|(Billions of dollars)||2014||2015||2016||2017||2018||2019||2020||2021||2022||2023||2014-2018||2014-2023|
|Change in Spending|
Note: This option would take effect in October 2014. About 30 percent of the above savings reflect intragovernmental transfers and thus would not reduce the deficit.
The workforce of the Department of Defense (DoD) consists of members of the active-duty and reserve military, federal civilian employees, and private contractors. According to data from DoD, thousands of members of the military work in support, or “commercial,” jobs that could be performed by civilians. The jobs are done in military units that do not deploy overseas for combat, and they do not involve functions that could raise concerns about personal safety or national security.
Under this option, over four years DoD would replace 70,000 of the more than 500,000 uniformed military personnel in commercial jobs with 47,000 civilian employees and, as a result, decrease military end strength (the number of military personnel on the rolls as of the final day of a fiscal year) by 70,000. By the Congressional Budget Office’s estimate, those changes could reduce the need for appropriations by $20 billion and for discretionary outlays by $19 billion from 2015 through 2023. The reductions would occur primarily because fewer civilians would be needed to replace a given number of military personnel (civilians have fewer collateral duties and do not generally rotate among positions as rapidly as military personnel do) and because the cost of employing a civilian is, on average, less than that for a military service member.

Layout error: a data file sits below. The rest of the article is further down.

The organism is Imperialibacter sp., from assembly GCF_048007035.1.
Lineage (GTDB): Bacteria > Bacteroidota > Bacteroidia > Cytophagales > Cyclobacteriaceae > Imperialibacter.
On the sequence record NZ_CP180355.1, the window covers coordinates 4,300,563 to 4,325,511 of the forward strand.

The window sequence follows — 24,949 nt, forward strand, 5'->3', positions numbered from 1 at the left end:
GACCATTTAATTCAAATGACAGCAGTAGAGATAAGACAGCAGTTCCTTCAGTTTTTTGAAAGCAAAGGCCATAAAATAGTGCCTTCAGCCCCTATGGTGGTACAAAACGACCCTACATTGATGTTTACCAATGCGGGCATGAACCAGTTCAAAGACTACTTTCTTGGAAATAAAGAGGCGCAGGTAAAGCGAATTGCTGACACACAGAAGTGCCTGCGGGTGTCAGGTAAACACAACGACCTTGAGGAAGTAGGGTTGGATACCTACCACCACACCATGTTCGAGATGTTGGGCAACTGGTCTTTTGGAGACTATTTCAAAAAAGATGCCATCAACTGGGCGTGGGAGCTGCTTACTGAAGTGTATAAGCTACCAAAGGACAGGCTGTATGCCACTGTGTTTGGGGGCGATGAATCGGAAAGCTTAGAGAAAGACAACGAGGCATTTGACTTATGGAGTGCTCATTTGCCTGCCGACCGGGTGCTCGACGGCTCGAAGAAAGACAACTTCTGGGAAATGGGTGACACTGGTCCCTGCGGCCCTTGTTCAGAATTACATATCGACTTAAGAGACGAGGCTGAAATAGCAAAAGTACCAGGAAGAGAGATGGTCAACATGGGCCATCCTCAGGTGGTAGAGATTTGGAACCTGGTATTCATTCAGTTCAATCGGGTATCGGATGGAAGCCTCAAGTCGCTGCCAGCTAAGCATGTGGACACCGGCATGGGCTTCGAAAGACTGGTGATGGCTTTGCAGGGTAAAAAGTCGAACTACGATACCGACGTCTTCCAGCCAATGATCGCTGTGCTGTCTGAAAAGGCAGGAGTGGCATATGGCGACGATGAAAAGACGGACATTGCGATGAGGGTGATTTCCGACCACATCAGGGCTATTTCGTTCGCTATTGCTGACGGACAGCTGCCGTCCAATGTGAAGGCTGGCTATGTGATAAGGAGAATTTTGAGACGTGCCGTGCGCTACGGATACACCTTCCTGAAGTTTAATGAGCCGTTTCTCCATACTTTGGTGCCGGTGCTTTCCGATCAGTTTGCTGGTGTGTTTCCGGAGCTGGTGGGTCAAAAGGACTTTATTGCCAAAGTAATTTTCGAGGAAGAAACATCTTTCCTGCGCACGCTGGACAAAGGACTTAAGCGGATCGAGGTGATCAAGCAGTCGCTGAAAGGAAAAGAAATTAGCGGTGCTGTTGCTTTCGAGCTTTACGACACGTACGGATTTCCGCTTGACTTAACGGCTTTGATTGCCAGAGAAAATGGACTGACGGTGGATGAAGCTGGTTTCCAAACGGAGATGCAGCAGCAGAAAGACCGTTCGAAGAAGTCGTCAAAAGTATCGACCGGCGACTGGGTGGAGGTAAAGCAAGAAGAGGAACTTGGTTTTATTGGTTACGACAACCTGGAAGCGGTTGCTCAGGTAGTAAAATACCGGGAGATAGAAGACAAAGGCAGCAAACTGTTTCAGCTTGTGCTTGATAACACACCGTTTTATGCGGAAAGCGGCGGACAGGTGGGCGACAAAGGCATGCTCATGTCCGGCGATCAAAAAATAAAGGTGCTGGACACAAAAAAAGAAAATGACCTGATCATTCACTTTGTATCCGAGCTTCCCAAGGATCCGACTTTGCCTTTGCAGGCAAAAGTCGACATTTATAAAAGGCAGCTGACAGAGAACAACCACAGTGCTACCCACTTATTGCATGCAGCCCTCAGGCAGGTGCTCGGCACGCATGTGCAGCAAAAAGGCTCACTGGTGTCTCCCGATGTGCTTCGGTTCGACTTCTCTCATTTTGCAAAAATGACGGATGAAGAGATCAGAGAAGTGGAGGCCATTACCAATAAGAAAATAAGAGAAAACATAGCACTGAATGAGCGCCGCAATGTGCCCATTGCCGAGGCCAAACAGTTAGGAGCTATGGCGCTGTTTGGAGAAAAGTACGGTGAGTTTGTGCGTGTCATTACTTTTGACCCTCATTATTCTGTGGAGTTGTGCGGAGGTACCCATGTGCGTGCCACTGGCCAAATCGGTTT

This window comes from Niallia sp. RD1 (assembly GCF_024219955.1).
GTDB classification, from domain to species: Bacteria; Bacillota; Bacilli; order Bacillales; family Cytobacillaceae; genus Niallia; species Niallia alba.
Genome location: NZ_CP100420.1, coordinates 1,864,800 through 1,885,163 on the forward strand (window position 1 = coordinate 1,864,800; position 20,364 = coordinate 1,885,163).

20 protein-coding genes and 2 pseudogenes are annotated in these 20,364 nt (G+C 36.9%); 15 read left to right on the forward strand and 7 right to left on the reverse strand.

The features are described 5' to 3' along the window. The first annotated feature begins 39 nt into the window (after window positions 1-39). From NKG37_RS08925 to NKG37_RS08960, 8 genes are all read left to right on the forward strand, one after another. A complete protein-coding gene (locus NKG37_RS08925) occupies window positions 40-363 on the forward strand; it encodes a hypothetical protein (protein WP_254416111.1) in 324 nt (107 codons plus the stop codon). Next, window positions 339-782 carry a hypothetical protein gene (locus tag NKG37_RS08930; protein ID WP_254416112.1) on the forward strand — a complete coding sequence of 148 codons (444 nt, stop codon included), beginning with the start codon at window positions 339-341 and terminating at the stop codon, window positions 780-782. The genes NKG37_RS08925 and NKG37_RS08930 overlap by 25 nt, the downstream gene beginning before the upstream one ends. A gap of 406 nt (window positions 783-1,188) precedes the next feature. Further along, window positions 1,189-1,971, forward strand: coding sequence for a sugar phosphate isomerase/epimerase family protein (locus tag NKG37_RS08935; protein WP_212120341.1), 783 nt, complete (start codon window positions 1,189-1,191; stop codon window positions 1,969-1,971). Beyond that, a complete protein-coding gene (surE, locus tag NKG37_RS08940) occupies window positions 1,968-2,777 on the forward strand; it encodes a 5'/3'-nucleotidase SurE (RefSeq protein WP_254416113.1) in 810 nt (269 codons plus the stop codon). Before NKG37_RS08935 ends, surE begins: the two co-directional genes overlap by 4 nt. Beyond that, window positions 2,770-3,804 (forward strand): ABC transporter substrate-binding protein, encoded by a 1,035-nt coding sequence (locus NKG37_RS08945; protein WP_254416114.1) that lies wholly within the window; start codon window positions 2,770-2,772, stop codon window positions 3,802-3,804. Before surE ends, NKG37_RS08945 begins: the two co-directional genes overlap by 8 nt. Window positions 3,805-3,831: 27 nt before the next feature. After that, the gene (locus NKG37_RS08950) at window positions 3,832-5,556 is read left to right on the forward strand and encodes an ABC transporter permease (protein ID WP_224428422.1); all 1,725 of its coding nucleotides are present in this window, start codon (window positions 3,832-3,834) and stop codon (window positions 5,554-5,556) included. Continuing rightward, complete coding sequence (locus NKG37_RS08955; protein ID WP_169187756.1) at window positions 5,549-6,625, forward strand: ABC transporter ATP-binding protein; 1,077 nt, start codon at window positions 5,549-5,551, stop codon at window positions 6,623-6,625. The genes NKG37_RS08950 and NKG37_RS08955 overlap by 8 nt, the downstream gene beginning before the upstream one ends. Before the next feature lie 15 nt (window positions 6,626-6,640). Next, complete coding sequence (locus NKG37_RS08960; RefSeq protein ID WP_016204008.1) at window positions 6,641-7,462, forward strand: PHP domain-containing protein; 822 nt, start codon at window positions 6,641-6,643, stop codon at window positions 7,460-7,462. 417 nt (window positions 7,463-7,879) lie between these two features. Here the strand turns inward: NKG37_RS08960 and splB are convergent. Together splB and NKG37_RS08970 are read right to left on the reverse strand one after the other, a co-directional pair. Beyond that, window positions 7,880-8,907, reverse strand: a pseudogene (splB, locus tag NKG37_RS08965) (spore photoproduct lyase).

Although there is precedent for such conversions (between 2004 and 2010, DoD converted about 48,000 military positions to 32,000 civilian jobs), only a small percentage of all military positions have been reviewed for that purpose. Moreover, the approach to using military or civilian employees to perform various commercial functions differs from branch to branch. For example, the Army fills 5 percent of its contract administration jobs with military personnel, whereas the Air Force has 63 percent of those jobs staffed with military personnel. The Navy employs military personnel for 49 percent of its jobs in retail supply operations; the Air Force, 70 percent. If each service adopted the personnel mix with the lowest percentage of military personnel in commercial occupations, up to 140,000 military positions could be opened to civilians, CBO estimates. Under this option, civilians would carry out the responsibilities for about half of those positions.
An argument for converting military to civilian positions is that civilians require, on average, less job-specific training over their careers because they are not subject to the frequent transfers that military personnel are. Replacing military with civilian personnel also would increase efficiency and save money if, as CBO anticipates, fewer workers could provide services of the same quantity and quality. However, if DoD did not reduce military end strength but simply reassigned military personnel to other duties, total personnel costs would increase by an amount reflecting the costs of the civilian replacements. In that case, this option would still free some military personnel to fulfill their primary mission of training for and, if necessary, engaging in combat.
An argument against this option is that, even though many service members might spend part of their careers in jobs that could be performed by civilians, most are trained fighters who could be deployed if needed. Replacing such military personnel with civilians could reduce DoD’s ability to respond quickly if called upon to do so. Moreover, despite the potential cost savings, the military services try to avoid converting certain types of positions because it could lead to reductions in effectiveness or morale. For example, the Navy must provide shore positions for sailors—so that they do not spend their entire careers at sea—even if some of those positions could be filled by civilians.